Gut Skin Axis - Activated Probiotics


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The Gut- Skin Axis
Don’t look now – but there’s bacteria all over you! Your skin is home to billions of bacteria – and that’s a good thing! The skin microbiota is an essential part of human health, acting as a protective barrier and even working as an extension of your immune system via the gut-skin axis.
The gut
The gut is an immune system hub, containing the bulk of your body’s immune cells and a diverse microbiome. The bacteria living in your gut interact with immune cells – and this interaction is thought to have a direct impact on your body’s immune response. When the microbiome is out of balance, it can create a heightened response and in many cases, inflammation.
The skin
Altered inflammatory pathways in the skin are thought to be a significant contributor to common skin concerns like acne. In the case of acne, inflammation in the skin’s hair follicles and oil glands lead to increased secretion of oil, blocking follicles and creating an environment prone to overgrowth of certain bacteria like Cutibacterium acnes (or C. acnes for short). Immune cells in the skin react to this overgrowth of bacteria by launching an inflammatory response, leading to the pimples and lesions associated with acne.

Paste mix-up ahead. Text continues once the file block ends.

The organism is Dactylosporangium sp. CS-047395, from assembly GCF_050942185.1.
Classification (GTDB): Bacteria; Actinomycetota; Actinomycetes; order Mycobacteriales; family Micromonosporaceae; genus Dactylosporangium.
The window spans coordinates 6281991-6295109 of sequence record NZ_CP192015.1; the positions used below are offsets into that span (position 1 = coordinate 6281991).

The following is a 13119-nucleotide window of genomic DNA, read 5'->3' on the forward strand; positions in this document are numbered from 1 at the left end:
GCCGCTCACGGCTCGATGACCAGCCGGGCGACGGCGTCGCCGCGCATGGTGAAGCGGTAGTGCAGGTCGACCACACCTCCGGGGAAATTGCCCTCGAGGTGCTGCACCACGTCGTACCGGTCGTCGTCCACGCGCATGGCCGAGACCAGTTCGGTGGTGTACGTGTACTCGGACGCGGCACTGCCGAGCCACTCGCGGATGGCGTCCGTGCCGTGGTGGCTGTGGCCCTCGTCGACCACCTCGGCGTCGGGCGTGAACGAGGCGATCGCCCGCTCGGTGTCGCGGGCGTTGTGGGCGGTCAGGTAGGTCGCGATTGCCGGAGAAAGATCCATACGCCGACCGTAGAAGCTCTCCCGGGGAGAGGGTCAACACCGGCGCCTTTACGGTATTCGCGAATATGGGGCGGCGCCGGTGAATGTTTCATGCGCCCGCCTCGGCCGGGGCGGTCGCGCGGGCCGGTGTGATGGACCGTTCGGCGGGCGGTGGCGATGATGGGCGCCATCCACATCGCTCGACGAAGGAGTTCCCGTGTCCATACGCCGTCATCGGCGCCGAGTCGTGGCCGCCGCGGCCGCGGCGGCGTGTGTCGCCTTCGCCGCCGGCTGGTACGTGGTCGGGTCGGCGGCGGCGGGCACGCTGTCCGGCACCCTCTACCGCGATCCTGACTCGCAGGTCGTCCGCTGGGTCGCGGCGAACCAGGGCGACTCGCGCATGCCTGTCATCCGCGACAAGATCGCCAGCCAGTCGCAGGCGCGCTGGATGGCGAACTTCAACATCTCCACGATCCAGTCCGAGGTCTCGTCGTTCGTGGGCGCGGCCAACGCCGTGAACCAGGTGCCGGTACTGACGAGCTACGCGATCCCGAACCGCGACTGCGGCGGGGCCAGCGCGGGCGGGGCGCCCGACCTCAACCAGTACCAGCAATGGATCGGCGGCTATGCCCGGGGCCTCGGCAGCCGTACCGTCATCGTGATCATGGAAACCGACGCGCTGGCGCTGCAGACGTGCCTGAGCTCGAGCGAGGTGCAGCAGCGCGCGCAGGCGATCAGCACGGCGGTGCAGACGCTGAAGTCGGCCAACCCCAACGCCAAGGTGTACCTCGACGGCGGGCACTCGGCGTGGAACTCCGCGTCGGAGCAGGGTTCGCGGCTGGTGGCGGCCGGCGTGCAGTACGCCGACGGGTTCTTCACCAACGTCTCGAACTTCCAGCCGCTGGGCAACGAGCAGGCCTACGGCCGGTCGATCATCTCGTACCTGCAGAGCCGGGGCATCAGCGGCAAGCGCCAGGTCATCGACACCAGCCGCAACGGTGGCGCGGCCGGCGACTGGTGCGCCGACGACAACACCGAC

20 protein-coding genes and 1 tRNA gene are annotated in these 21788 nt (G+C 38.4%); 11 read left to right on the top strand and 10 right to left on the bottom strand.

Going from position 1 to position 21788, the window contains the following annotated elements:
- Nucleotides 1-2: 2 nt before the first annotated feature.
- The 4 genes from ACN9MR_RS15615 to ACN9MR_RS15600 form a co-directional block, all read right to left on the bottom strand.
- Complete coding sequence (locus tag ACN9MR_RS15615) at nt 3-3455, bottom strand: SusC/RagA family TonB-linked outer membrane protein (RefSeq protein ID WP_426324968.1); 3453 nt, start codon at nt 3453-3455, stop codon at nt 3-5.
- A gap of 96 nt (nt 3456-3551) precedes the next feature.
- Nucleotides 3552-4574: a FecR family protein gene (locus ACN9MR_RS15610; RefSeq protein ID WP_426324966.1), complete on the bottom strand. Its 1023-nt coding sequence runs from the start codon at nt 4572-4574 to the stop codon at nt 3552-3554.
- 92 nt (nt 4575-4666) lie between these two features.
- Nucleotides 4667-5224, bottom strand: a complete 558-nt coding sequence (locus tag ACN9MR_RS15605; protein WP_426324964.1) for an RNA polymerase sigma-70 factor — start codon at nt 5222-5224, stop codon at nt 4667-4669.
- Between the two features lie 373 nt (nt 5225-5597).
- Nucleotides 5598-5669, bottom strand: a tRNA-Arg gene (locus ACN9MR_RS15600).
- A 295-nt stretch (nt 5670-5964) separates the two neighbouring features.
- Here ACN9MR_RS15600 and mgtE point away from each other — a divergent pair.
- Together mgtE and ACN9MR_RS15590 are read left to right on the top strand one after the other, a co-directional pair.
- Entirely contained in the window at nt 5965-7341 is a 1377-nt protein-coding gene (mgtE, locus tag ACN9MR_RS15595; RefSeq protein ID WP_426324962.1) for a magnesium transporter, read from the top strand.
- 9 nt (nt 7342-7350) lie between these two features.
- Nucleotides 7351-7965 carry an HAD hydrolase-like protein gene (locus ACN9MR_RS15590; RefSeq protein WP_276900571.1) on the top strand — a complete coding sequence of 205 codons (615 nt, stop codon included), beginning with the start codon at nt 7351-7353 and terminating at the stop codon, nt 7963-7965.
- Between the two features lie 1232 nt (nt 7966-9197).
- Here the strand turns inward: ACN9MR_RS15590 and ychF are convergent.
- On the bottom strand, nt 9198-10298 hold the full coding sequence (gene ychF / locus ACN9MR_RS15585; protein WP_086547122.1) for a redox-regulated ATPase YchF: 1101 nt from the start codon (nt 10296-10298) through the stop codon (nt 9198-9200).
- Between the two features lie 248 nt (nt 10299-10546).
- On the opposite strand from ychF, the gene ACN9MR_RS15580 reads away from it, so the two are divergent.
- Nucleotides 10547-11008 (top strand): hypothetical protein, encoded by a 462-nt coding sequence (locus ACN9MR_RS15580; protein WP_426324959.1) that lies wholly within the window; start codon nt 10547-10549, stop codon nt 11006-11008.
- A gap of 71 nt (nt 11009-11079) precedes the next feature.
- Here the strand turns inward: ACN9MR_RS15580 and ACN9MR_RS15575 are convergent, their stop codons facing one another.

The axis
Research suggests that the health of the gut microbiota may be connected to skin health through its impact on the immune system’s inflammatory response. A healthy gut microbiome can reduce the level of inflammation produced by immune cells in the gut – and these effects are transferred to the immune cells in the skin through the circulation of cytokines, a type of inflammatory chemical message.
How does your gut health impact your skin health?
What do we mean by axis?
When we say axis, we mean an invisible connection between different parts of the body.
Cutibacterium acnes thrives in the altered environment of the follicle, and the overgrowth of C. acnes causes an inflammatory immune response.
Inflammatory immune response triggers excessive oil production in the skin’s glands and alters the oil quality.
The inflammatory cycle of acne
Excessive skin cells and poor quality oil blocks the hair follicle, resulting in the formation of a pimple.
Inflammation from altered oil triggers increased growth of skin cells.
Is winter skin a thing?
Winter weather can lead to dry skin and dry skin can lead to an inflammatory response – so yes, conditions like eczema and acne can be worse in winter.
How can probiotics break the inflammatory cycle of acne?
Ask your pharmacist, naturopath or nutritionist about Activated Probiotics
Clinically-proven probiotics formulated to support specific health conditions
Is eczema common?
Eczema affects about 20% of children and 5% of adults.
Keen to keep learning?
Pop yourself onto the list for our monthly probiotics journal
What’s skin pH?
It measures the amount of acidity on your skin – the skin’s pH can be a sign of a balanced skin microbiome.
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